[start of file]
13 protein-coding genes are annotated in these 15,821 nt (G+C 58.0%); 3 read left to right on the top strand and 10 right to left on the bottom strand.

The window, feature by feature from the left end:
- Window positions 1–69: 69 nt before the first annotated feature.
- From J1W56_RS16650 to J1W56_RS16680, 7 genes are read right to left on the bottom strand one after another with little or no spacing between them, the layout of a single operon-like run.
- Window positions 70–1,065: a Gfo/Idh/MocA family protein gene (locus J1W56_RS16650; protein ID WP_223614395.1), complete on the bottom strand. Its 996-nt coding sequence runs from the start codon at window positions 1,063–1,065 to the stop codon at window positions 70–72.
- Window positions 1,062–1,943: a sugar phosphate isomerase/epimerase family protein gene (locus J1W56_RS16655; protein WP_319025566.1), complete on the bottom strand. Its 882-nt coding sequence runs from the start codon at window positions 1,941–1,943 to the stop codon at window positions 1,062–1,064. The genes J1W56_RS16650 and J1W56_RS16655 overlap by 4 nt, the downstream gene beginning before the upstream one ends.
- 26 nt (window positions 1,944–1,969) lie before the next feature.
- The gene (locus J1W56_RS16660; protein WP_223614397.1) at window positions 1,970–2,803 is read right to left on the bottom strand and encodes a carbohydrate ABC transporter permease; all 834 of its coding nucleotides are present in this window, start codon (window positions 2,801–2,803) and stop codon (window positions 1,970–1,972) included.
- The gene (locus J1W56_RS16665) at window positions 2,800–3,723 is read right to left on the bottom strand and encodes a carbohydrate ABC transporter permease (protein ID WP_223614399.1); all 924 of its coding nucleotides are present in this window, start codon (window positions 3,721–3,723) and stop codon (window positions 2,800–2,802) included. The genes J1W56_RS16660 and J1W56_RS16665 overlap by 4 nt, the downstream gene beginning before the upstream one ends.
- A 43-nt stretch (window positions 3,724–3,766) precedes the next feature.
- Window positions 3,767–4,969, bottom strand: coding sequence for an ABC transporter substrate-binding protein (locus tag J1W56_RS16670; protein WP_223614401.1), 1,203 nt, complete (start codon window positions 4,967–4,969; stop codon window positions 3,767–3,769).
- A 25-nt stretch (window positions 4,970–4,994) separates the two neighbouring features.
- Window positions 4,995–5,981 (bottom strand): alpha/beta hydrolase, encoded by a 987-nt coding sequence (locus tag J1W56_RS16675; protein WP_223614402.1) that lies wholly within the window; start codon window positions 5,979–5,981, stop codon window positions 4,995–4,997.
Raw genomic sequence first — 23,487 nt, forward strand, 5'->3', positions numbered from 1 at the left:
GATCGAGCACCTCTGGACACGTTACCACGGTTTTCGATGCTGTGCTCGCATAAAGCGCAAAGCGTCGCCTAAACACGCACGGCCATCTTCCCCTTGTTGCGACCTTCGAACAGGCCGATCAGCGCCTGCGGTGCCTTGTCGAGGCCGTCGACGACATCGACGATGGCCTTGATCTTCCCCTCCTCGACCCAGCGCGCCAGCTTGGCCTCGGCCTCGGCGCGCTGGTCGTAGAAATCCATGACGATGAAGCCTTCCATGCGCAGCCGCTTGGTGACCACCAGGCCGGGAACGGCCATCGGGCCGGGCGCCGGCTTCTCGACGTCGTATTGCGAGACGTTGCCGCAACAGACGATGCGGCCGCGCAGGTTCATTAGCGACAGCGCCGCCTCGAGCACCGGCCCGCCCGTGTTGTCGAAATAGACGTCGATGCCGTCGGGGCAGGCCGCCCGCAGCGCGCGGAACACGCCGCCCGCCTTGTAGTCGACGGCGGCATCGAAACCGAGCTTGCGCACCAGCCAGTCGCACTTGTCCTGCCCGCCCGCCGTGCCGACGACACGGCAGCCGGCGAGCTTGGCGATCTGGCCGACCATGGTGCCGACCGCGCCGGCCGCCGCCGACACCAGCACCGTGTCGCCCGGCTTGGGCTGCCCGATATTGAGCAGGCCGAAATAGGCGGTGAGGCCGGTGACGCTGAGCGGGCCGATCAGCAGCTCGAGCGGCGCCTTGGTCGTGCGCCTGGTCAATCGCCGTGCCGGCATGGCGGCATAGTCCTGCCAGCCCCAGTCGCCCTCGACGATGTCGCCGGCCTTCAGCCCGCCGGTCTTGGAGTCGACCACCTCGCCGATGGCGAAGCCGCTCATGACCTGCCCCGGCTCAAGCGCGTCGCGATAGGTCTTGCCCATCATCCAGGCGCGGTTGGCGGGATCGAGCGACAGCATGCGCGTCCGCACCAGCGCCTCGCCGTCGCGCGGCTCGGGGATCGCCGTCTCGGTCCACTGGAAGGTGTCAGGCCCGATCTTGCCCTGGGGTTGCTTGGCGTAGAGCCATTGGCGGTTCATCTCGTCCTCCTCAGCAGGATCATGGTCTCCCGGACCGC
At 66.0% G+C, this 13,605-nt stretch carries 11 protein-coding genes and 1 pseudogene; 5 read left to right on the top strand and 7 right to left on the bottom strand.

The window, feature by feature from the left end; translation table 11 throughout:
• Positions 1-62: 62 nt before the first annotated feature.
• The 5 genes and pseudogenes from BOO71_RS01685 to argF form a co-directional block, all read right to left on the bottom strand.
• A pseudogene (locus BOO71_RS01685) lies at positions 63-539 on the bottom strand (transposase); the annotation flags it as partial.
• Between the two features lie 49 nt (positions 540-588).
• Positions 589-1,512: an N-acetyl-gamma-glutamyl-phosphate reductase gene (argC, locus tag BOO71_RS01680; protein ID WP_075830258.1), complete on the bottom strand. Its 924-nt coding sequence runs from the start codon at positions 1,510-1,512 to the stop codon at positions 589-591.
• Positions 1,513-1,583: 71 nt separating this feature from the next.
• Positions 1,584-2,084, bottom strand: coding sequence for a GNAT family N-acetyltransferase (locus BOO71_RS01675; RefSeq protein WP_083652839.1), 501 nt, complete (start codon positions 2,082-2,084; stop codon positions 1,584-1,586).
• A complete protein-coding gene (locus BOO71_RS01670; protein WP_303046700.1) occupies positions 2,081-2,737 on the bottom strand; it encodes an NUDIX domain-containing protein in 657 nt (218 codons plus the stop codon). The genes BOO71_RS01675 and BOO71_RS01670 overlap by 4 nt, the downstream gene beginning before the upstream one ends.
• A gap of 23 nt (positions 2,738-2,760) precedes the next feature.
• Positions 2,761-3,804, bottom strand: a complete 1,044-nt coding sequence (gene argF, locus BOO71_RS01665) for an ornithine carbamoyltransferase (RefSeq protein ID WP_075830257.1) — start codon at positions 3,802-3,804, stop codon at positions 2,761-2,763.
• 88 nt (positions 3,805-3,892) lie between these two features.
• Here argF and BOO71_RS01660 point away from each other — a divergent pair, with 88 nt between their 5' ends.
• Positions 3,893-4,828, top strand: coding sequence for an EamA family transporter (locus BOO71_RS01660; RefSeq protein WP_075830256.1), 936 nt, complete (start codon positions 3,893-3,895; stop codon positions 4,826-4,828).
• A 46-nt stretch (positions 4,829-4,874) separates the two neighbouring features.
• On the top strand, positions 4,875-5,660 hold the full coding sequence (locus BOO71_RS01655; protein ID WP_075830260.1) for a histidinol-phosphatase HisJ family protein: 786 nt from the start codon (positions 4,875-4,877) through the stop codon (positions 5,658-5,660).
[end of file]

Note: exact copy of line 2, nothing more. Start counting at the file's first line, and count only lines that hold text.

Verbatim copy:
The window, feature by feature from the left end: